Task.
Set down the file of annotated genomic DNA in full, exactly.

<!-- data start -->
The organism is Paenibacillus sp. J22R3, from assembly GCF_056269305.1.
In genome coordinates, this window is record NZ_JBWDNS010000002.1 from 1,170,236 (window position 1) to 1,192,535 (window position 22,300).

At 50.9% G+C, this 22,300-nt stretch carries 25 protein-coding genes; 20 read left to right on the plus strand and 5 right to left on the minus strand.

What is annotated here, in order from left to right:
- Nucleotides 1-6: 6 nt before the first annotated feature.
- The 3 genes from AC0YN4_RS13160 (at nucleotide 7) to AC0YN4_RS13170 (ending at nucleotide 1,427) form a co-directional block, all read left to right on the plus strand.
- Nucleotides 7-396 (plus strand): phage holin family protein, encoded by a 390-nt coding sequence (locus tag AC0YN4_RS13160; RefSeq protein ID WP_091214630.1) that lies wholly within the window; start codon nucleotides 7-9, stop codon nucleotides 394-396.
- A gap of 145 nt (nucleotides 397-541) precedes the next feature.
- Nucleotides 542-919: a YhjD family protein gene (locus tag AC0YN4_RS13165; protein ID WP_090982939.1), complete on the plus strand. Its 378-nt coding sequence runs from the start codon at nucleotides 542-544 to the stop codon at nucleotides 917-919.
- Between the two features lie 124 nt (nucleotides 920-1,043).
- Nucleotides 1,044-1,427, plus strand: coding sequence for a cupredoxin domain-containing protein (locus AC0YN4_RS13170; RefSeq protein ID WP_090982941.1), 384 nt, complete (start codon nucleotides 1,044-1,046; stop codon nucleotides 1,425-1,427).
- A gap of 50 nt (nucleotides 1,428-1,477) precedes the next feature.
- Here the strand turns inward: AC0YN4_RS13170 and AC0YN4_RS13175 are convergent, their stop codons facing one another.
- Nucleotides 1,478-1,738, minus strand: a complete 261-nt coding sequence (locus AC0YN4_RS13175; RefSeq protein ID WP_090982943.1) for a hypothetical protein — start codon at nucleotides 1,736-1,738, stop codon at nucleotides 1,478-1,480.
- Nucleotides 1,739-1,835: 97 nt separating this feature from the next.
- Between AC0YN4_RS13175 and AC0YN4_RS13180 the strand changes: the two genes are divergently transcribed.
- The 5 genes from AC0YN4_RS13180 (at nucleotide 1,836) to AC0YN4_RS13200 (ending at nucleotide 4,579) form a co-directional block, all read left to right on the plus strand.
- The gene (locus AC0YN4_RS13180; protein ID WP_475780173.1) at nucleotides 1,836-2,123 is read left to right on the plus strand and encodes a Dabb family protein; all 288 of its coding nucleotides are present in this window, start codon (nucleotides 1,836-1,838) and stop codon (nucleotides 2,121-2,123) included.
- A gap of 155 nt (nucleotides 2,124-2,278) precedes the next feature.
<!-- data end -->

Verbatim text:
The organism is Paenibacillus sp. J22R3, from assembly GCF_056269305.1.
In genome coordinates, this window is record NZ_JBWDNS010000002.1 from 1,170,236 (window position 1) to 1,192,535 (window position 22,300).

At 50.9% G+C, this 22,300-nt stretch carries 25 protein-coding genes; 20 read left to right on the plus strand and 5 right to left on the minus strand.

What is annotated here, in order from left to right:
- Nucleotides 1-6: 6 nt before the first annotated feature.
- The 3 genes from AC0YN4_RS13160 (at nucleotide 7) to AC0YN4_RS13170 (ending at nucleotide 1,427) form a co-directional block, all read left to right on the plus strand.
- Nucleotides 7-396 (plus strand): phage holin family protein, encoded by a 390-nt coding sequence (locus tag AC0YN4_RS13160; RefSeq protein ID WP_091214630.1) that lies wholly within the window; start codon nucleotides 7-9, stop codon nucleotides 394-396.
- A gap of 145 nt (nucleotides 397-541) precedes the next feature.
- Nucleotides 542-919: a YhjD family protein gene (locus tag AC0YN4_RS13165; protein ID WP_090982939.1), complete on the plus strand. Its 378-nt coding sequence runs from the start codon at nucleotides 542-544 to the stop codon at nucleotides 917-919.
- Between the two features lie 124 nt (nucleotides 920-1,043).
- Nucleotides 1,044-1,427, plus strand: coding sequence for a cupredoxin domain-containing protein (locus AC0YN4_RS13170; RefSeq protein ID WP_090982941.1), 384 nt, complete (start codon nucleotides 1,044-1,046; stop codon nucleotides 1,425-1,427).
- A gap of 50 nt (nucleotides 1,428-1,477) precedes the next feature.
- Here the strand turns inward: AC0YN4_RS13170 and AC0YN4_RS13175 are convergent, their stop codons facing one another.
- Nucleotides 1,478-1,738, minus strand: a complete 261-nt coding sequence (locus AC0YN4_RS13175; RefSeq protein ID WP_090982943.1) for a hypothetical protein — start codon at nucleotides 1,736-1,738, stop codon at nucleotides 1,478-1,480.
- Nucleotides 1,739-1,835: 97 nt separating this feature from the next.
- Between AC0YN4_RS13175 and AC0YN4_RS13180 the strand changes: the two genes are divergently transcribed.
- The 5 genes from AC0YN4_RS13180 (at nucleotide 1,836) to AC0YN4_RS13200 (ending at nucleotide 4,579) form a co-directional block, all read left to right on the plus strand.
- The gene (locus AC0YN4_RS13180; protein ID WP_475780173.1) at nucleotides 1,836-2,123 is read left to right on the plus strand and encodes a Dabb family protein; all 288 of its coding nucleotides are present in this window, start codon (nucleotides 1,836-1,838) and stop codon (nucleotides 2,121-2,123) included.
- A gap of 155 nt (nucleotides 2,124-2,278) precedes the next feature.